We are in the middle of the AGM season for most markets and seeing increasing ballots related to environmental and social issues. AGMs represent a very valuable opportunity for investors to challenge the board of directors, as well as use their votes to vote against weak governance structures. As the sustainable investment focus continues to grow, stewardship has become more and more important.
All things considered, the clean energy sector seems to be ready to enjoy a unique alignment of the stars. Indeed, never before have policy and regulation together driven clean energy forward with such force and with so much visibility.
The Sixth Assessment Report on climate change from the Intergovernmental Panel on Climate Change (IPCC), the third part of which was published earlier this month, has not been an easy read. Global CO2 emissions rose by +6% to 36.3bn tons in 2021, more than offsetting the reduction in 2020 due to Covid-19. The sustainable recovery much touted by governments has so far yet to come to fruition.
The development of the Clean Energy sector has historically been significantly impacted by previous energy crises. The war in Ukraine and its major impact on energy markets will be no exception. Sadly, it took a tragedy at our doors for us to come to realize that renewables and energy efficiency are not only about climate change, but also about our independence, freedom, and future prosperity.
As investors and companies exit the Russian market in droves, new criteria, such as the defence of democracy and non-dependence on authoritarian regimes, are giving new lustre to previously banned sectors.
In 2021, the 27 EU member states and the European Parliament agreed to enshrine the goal of carbon neutrality by 2050 in a “climate law”. And this “Green New Deal” is much more than just wishful thinking, as it not only sets ambitious targets but more importantly provides for massive investments, particularly in infrastructure. So to make the most of it, the biggest winners could be direct investments in infrastructure projects.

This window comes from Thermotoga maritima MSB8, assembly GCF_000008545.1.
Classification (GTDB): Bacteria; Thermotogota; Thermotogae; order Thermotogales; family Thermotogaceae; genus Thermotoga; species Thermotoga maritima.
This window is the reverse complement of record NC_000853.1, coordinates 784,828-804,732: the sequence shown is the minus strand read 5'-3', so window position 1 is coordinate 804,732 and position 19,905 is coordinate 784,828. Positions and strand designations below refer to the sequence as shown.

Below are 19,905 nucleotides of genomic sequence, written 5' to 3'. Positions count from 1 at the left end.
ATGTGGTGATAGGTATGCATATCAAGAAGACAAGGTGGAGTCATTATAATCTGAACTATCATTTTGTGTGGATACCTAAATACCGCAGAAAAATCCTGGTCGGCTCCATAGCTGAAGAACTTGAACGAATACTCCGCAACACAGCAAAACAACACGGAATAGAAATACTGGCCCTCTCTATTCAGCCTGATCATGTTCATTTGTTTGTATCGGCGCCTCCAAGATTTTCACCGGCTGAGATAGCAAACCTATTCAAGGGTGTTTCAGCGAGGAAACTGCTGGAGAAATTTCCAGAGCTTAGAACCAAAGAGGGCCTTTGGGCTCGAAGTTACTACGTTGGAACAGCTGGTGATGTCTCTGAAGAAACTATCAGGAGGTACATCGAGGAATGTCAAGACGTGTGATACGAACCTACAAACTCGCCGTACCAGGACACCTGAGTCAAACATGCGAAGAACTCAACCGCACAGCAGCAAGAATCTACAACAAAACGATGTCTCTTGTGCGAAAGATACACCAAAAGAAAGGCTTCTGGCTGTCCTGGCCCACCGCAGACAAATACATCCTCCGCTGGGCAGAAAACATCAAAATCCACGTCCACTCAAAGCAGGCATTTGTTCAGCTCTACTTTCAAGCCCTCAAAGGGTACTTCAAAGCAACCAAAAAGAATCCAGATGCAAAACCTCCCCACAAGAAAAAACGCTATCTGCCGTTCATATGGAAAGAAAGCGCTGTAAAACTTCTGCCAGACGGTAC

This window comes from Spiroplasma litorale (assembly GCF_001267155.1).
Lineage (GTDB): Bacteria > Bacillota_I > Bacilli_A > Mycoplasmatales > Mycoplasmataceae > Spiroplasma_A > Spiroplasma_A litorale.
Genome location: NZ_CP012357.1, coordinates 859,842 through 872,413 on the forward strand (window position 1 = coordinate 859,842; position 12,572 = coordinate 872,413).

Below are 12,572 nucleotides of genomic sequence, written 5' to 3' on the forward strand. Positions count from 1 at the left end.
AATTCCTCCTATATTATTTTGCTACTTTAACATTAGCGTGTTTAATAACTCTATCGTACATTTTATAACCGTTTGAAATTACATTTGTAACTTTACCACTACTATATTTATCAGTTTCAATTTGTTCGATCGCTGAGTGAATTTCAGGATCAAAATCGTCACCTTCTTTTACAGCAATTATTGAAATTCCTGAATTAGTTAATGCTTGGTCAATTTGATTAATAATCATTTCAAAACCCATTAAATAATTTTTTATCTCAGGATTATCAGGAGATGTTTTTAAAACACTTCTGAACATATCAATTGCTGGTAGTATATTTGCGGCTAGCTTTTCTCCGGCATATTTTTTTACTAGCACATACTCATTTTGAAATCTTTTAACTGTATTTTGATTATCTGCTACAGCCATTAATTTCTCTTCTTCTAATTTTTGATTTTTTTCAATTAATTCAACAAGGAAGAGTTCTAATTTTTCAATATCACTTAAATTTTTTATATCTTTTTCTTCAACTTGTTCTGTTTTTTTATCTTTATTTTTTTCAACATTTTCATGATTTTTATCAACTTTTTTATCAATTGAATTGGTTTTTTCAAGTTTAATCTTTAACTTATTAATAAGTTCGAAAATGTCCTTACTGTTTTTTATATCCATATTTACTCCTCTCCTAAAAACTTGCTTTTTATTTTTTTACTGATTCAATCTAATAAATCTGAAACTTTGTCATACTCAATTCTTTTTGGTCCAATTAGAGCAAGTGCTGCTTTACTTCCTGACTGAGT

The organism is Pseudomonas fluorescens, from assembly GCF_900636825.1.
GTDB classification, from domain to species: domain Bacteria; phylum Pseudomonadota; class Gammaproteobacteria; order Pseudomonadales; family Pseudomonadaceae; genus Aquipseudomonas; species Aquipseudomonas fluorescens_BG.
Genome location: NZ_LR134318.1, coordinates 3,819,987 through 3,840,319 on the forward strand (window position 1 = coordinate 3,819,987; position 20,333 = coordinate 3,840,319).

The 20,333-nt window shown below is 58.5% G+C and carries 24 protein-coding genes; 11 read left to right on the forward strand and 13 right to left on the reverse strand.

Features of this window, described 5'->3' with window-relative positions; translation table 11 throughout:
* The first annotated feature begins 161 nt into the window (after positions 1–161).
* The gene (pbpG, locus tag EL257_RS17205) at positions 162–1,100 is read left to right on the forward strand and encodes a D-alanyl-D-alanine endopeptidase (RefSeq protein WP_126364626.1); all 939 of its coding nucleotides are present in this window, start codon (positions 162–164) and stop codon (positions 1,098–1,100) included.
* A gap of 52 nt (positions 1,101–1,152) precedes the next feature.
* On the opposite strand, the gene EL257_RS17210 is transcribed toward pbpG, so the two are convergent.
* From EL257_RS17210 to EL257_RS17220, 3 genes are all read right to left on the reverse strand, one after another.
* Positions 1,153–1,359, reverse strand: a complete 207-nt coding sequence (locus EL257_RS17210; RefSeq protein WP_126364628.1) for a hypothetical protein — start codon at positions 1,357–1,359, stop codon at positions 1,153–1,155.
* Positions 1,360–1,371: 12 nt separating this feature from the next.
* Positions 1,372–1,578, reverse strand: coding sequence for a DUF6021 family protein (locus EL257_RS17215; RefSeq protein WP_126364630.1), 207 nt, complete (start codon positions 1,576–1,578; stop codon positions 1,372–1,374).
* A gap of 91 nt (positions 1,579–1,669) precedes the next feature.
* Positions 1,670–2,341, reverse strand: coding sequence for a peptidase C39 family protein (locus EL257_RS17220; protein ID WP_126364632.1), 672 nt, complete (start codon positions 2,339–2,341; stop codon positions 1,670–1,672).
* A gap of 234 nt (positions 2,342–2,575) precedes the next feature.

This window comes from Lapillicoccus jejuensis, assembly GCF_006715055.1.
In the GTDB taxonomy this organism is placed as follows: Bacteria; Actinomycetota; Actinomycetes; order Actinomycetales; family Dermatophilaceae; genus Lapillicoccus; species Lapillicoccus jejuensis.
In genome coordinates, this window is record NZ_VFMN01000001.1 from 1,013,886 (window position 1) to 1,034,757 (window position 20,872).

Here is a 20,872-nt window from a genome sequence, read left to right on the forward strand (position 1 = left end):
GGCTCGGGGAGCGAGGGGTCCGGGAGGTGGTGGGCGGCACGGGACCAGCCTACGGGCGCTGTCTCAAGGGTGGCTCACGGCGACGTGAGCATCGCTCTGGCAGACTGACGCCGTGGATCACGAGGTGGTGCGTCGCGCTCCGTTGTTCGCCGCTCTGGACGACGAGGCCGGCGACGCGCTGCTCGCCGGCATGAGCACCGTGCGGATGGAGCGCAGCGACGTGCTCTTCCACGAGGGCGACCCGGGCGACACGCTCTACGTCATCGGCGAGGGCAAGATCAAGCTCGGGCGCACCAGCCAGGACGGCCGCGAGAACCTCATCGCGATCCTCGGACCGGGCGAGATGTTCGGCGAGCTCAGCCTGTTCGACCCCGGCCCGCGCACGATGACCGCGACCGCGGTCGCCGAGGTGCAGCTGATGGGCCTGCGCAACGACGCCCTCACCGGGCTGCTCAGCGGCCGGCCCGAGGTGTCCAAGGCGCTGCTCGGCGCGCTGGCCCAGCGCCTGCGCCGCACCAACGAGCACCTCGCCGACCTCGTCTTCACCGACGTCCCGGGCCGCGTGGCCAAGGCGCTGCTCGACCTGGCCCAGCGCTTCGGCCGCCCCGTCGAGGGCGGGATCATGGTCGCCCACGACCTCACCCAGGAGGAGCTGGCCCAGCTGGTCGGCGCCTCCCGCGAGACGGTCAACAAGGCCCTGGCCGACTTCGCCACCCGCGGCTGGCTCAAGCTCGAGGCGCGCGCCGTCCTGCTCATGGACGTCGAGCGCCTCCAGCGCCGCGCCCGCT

During the synchronised sell-off in markets in January – mainly due to massive sector rotation in favour of “value stocks” – clean energy sector stocks suffered. And yet, the transition to clean energy keeps accelerating.
Unlike large caps, where it is difficult to add value and where passive strategies can provide an effective response, for small caps, active management offers a real opportunity to outperform the market by a wide margin. Not to mention its clear benefits in terms of responsible investment and shareholder advocacy.
Sustainable investment continues to charge on. Indeed, according to PwC, more than half of all planned ETF launches for 2022 are expected to be ESG tilted, including 80% of those in Europe. Expectations of investors alongside corporations continue to rise, alongside growing concerns about greenwashing.
In a sign of the maturation of the sustainable investment industry greenwashing is moving up the agenda, with recent studies across developed markets highlighting this as a top risk identified by investment professionals for 2022. Yet, even if stricter regulations are now in place in Europe and if new accounting standards are planned, it is essential that the players in the industry discipline themselves to fight against this scourge. The very legitimacy of sustainable investment is at stake.